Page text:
FAIRBANKS — The Iles family arrived at the Tanana Valley State Fair at about 9:30 a.m. Saturday with a truckload of vegetables.
Make that a truck loaded with one enormous vegetable.
Dave Iles, one of the giants of the giant-vegetable hobby in Alaska, drove a pickup loaded with a pumpkin grown by his sons, Anthony and Daniel, to the back gate.
There also were a couple of plus-sized turnips in the 15-20 pound range and a Kohlrabi that wouldn’t fit in a carry-on bag, but the pumpkin was the star attraction. It was grown at the Iles greenhouse with a system he developed that combines hydroponics and aeroponics.
Iles, who works as a field engineer in quality control, has set world records with Kale and Kohlrabi. Last year, he grew a 50-inch ear of corn.
The pumpkin, which was a mere seed in mid-March, was unloaded by forklift and gingerly placed atop the livestock scale to determine its poundage.
This didn’t have the drama or flashing lights of a weigh-in on “The Biggest Loser,” but it was exciting nonetheless. Mark it down at 424 pounds. Jack, of “Jack and the Beanstalk” fame, would approve.
It’s not close to the world record, which belongs to someone in Ohio who grew a 1,700-pounder. And it’s not even the biggest one the Iles family has tended at Dave’s Greenhouse. Five years ago Dave had a 752-pound monster at the fair.
But this one looks like a pumpkin, not like a laboratory accident, and it has a nice solid feel to it.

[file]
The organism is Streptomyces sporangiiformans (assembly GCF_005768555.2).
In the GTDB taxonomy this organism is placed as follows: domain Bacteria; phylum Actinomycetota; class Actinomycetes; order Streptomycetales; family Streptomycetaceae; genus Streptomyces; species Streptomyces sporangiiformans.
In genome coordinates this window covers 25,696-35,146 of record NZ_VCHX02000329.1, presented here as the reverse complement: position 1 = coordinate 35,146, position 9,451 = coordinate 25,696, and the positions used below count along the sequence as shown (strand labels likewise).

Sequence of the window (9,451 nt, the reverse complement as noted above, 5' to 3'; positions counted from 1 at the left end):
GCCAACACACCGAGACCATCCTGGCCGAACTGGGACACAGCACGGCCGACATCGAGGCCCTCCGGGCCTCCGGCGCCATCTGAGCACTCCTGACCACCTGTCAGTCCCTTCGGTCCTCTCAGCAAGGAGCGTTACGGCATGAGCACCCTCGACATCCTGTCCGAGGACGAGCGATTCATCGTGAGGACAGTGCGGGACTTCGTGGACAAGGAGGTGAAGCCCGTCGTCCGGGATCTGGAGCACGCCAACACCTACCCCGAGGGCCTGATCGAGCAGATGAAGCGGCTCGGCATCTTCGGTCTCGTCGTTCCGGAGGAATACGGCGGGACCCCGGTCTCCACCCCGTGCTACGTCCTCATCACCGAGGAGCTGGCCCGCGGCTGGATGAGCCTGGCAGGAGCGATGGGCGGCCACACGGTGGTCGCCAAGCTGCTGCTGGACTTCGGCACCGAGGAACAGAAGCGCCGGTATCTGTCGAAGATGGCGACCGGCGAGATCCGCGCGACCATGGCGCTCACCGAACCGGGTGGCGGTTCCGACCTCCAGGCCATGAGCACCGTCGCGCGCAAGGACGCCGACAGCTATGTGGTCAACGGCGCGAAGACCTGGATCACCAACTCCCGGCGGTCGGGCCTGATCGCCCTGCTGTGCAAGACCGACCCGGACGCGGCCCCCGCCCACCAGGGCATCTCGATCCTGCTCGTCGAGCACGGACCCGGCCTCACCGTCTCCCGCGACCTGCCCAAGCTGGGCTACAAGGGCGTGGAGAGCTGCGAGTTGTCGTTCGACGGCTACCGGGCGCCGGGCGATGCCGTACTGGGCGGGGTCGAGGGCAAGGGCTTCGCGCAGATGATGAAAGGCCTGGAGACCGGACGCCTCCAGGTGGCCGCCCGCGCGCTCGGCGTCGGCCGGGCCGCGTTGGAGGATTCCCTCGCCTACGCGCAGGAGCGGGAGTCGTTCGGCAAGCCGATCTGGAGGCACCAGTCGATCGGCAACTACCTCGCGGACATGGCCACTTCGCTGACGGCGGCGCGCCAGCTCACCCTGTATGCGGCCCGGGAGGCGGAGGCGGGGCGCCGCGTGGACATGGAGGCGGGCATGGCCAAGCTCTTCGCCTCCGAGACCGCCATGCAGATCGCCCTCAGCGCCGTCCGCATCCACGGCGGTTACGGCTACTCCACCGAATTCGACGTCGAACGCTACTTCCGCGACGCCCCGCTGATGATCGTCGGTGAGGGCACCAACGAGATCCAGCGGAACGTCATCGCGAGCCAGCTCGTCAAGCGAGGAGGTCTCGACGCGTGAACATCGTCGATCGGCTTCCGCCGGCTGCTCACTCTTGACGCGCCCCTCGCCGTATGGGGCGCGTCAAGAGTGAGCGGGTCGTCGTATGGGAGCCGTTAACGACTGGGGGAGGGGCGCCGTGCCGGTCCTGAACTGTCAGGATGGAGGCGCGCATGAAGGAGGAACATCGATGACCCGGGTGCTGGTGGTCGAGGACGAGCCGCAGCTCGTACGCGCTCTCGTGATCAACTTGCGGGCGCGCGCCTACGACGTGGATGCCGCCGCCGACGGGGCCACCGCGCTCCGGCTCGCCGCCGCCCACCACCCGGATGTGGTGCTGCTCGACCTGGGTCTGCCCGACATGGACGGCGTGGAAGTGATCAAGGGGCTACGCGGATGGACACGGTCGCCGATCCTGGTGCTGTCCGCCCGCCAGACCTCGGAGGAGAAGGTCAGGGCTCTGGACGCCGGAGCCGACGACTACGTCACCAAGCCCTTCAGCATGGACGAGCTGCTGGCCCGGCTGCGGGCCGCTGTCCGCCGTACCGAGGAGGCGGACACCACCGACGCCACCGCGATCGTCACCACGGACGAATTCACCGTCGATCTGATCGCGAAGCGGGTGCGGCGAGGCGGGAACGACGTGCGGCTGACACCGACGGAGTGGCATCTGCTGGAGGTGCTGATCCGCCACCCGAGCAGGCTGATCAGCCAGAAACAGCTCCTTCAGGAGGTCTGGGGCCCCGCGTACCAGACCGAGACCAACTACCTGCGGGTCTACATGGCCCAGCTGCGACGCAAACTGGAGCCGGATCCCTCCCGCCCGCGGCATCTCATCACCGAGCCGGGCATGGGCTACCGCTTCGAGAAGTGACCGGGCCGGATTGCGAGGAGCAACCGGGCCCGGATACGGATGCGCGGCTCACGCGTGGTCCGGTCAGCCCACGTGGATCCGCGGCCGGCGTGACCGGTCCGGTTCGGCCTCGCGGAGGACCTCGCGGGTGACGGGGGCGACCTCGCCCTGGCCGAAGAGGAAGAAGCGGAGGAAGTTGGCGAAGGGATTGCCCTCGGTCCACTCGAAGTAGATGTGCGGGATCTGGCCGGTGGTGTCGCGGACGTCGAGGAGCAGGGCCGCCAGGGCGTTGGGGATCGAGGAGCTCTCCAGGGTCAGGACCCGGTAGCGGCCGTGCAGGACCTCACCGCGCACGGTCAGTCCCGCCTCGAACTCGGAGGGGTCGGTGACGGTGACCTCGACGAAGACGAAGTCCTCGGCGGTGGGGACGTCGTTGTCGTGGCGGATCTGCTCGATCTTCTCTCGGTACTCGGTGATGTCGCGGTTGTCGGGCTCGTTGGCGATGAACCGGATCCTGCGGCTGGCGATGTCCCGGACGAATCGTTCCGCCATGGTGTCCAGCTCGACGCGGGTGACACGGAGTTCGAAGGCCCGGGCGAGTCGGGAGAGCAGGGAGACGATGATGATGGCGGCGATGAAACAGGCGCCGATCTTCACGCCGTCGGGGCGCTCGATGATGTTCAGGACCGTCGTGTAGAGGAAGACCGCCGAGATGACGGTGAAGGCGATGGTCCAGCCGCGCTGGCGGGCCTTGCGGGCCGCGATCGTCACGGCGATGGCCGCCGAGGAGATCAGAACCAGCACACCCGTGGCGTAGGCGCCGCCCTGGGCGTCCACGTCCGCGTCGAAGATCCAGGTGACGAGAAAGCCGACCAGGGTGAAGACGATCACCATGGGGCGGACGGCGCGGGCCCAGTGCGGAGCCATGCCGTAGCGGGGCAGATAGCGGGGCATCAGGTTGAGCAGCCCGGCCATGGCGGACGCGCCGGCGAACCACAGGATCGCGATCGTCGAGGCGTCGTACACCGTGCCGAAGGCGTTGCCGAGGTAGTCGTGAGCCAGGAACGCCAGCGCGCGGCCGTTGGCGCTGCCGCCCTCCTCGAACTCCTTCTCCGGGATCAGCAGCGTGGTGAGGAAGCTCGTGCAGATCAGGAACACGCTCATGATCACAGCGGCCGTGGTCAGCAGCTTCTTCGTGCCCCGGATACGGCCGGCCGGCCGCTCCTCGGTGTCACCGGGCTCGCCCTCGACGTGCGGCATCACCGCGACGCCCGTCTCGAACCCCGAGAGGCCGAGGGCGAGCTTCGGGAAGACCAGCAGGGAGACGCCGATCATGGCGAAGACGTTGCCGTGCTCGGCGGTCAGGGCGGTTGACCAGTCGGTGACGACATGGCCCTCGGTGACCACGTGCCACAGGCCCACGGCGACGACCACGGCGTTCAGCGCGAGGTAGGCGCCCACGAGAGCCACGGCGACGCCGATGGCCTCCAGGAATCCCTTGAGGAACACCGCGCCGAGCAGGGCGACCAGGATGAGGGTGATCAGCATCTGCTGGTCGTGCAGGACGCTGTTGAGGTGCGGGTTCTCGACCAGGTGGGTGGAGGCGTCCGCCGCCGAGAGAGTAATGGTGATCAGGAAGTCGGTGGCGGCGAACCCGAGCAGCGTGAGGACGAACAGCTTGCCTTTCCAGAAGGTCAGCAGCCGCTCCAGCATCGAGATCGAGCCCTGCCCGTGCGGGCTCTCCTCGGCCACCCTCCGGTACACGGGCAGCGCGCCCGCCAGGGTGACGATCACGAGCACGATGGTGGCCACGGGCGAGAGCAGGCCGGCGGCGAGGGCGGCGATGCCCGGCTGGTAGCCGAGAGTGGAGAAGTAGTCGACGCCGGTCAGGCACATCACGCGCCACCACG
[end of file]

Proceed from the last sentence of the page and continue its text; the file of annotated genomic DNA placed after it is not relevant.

Check it out at the Kiwanis Agricultural Hall at the fairgrounds. Look for the color orange.
When Ralph Seekins saw it after the weigh-in, he wondered aloud how many pumpkin pies it would produce. “A big one,” I said.
After the fair, the pumpkin might go on tour, first to Ladd Elementary School where Anthony is entering the third grade, and then to North Pole High School, where Daniel is to be a freshman.
After that, it might become the biggest Jack-o-Lantern in the history of Fairbanks, a great pumpkin.
BATH TIME: While waiting for the great pumpkin, I had the chance to talk with a couple of kids who were washing their pigs.
John Villa, 9, a student at Ticasuk Brown Elementary, said his pig, who was squealing during his entire bath, weighs 231 pounds.
Cora Osimowicz, 11, a student at Barnette Magnet School, has two pigs in the fair, Churchill and Roosevelt. She was washing Roosevelt at that moment and was happy that he was up to 256 pounds. Her dad, Len, was helping out.
When you watch the children tending their animals at the fair, the one thing you notice is that in most cases their parents are helping out and sharing the experience, a benefit to both generations.
Dermot Cole can be reached at email@example.com or